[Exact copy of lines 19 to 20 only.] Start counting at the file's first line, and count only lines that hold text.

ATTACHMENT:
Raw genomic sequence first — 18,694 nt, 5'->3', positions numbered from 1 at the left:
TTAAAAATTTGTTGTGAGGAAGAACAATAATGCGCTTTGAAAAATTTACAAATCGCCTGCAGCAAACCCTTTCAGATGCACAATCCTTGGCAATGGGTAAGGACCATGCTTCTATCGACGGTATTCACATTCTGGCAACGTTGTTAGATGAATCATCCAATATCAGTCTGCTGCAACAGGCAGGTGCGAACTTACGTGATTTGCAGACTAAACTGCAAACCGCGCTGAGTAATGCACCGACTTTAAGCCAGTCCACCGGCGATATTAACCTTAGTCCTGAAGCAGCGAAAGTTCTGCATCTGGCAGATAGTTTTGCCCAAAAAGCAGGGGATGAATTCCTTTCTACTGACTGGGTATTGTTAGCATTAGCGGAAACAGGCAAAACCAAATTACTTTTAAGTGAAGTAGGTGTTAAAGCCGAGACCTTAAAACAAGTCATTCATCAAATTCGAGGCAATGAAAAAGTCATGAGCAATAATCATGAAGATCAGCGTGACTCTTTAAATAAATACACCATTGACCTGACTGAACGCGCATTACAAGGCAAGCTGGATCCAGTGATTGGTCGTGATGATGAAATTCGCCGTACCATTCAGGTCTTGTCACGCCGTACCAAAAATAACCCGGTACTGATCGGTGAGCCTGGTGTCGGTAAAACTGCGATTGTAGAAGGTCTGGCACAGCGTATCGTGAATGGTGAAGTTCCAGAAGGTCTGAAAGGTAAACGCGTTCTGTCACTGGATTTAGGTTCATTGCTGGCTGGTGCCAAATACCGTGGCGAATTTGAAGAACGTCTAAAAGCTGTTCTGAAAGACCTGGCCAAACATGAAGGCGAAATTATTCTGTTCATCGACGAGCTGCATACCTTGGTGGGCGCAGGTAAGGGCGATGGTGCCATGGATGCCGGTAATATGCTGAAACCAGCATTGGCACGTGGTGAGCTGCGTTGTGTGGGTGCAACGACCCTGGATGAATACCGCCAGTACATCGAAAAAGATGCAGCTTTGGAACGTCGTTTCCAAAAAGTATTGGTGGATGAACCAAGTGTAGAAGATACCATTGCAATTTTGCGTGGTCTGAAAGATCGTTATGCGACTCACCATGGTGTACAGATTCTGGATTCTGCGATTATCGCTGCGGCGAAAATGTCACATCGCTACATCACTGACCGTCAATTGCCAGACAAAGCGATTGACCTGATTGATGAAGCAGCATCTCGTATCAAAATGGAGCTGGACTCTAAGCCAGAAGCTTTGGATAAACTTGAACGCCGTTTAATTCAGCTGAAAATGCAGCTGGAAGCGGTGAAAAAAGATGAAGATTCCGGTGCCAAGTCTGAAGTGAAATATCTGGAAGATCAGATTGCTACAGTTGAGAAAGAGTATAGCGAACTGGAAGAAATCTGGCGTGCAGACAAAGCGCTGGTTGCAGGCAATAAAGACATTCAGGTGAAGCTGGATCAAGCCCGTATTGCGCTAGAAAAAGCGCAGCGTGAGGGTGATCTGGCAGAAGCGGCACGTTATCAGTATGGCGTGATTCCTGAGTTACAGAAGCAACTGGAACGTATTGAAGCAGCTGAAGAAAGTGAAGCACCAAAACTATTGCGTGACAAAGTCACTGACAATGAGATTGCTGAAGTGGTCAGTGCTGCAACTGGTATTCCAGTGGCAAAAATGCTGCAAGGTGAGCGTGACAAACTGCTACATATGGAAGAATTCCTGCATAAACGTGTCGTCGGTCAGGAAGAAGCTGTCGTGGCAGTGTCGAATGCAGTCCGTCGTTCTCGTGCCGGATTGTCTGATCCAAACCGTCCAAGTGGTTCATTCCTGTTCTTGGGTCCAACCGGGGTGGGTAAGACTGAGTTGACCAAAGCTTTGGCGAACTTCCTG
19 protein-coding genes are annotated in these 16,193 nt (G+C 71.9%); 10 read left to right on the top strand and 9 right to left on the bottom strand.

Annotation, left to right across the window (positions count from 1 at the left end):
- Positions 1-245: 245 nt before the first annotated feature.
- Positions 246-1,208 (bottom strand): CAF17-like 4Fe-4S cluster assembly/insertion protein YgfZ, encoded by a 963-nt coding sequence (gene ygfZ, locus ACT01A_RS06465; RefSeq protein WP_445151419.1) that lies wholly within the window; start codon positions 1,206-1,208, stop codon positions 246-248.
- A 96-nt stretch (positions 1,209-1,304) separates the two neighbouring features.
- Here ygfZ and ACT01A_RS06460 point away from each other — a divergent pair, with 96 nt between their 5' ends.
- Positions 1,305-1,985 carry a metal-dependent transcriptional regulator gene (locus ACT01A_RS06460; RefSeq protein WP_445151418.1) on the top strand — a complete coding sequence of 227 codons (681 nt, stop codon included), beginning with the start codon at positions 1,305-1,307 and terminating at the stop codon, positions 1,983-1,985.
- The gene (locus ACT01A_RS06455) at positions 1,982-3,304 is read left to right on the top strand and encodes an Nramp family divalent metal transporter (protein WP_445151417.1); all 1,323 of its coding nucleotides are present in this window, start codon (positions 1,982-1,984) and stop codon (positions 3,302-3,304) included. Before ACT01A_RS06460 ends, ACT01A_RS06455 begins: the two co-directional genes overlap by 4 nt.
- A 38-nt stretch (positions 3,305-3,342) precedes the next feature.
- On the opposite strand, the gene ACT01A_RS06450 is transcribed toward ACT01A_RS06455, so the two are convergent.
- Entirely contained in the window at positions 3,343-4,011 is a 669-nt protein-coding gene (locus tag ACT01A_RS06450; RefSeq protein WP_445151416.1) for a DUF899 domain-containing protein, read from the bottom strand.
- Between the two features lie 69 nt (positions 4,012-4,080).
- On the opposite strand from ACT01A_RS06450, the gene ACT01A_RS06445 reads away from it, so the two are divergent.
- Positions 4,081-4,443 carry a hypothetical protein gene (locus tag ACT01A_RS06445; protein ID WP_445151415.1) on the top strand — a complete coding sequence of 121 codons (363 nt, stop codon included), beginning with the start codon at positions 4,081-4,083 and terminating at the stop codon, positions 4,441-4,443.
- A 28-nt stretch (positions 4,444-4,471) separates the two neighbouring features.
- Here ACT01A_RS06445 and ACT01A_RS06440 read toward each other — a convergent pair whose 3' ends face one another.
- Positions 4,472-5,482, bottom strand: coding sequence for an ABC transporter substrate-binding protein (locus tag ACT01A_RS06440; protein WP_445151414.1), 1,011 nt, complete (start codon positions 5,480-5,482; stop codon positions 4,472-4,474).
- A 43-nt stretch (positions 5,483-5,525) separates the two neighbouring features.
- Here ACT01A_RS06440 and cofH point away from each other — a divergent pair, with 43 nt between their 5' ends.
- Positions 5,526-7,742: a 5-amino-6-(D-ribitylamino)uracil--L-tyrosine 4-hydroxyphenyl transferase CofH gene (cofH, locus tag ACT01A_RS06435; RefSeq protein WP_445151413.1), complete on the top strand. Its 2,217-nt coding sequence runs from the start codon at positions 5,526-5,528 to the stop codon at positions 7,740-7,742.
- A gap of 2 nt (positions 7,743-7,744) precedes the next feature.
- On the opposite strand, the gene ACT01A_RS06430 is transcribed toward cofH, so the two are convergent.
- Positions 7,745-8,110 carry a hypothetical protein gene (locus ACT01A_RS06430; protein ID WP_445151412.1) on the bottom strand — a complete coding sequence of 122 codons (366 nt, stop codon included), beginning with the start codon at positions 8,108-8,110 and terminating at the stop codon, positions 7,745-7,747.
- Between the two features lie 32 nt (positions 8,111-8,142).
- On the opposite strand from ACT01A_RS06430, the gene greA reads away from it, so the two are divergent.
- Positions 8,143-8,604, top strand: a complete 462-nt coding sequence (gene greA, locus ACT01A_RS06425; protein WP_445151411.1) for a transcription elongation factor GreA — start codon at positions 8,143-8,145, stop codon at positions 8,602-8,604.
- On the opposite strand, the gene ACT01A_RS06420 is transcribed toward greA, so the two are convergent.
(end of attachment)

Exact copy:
- Positions 4,472-5,482, bottom strand: coding sequence for an ABC transporter substrate-binding protein (locus tag ACT01A_RS06440; protein WP_445151414.1), 1,011 nt, complete (start codon positions 5,480-5,482; stop codon positions 4,472-4,474).
- A 43-nt stretch (positions 5,483-5,525) separates the two neighbouring features.